Start with the obvious play on titles between Sonny Rollins’ 1957 classic Way Out West and saxophonist Joshua Redman’s Back East, and the way each name signals its leader’s change of venue and musical inspiration. Replicate a couple of tunes—in ’57 Rollins played “I’m an Old Cowhand” and “Wagon Wheels,” and 50 years later so does Redman. Then note that like Rollins’ iconic explorations of the piano-less trio, Redman offers his own spin on the concept and what emerges, with guest stints from tenor Joe Lovano and Redman’s late father Dewey, is a masterful moment in an already impressive career.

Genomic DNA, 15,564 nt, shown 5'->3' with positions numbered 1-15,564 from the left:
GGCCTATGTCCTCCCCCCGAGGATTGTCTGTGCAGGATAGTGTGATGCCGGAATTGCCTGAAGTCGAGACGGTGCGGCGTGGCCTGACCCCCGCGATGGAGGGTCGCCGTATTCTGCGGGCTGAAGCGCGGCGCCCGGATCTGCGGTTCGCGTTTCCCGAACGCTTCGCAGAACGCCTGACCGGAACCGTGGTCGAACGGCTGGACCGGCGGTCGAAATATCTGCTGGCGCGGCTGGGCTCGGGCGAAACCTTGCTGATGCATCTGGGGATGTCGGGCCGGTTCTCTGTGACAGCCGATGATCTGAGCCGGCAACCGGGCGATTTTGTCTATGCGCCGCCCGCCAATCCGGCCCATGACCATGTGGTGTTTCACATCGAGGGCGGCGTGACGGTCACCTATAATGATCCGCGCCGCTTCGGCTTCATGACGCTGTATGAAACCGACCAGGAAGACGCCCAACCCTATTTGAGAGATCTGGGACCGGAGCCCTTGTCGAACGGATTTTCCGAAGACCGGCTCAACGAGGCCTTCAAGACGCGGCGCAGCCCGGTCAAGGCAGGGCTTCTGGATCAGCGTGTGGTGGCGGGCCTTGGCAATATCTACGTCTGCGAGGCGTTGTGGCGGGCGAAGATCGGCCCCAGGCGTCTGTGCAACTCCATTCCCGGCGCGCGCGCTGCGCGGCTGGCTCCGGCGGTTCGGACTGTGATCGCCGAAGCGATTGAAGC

On Back East, Redman uses three rhythm sections to great effect. The opener, a warm, propulsive “Surrey with the Fringe on Top” and five other tracks feature Larry Grenadier on bass and Ali Jackson on drums. Reuben Rogers and drummer Eric Harland are all power on the title track and the two updated Rollins acknowledgements. Bassist Christian McBride and Brian Blade join forces for Wayne Shorter’s “India Song” and “Zarafah,” a Redman original. Subtlety and certitude mark these performances all around. There are the exotic tunes, some explicitly open and meditative that achieve an “Eastern” feeling in which rhythms seem more implied than stated, though Redman’s own “Indonesia” moves to a tambourine’s shake. But mostly there is confidence throughout as Redman creates a multitude of tonal colors on both tenor and soprano sax to mark and match the tempos set by his various collaborators. Redman can cry, all reedy and plaintive—sounding (listen to the cover of Coltrane’s “India”), or blow full and brassy through the changes on “I’m an Old Cowhand.” Back East cannily displays Redman’s talents and successfully echoes jazz tradition while actively extending it.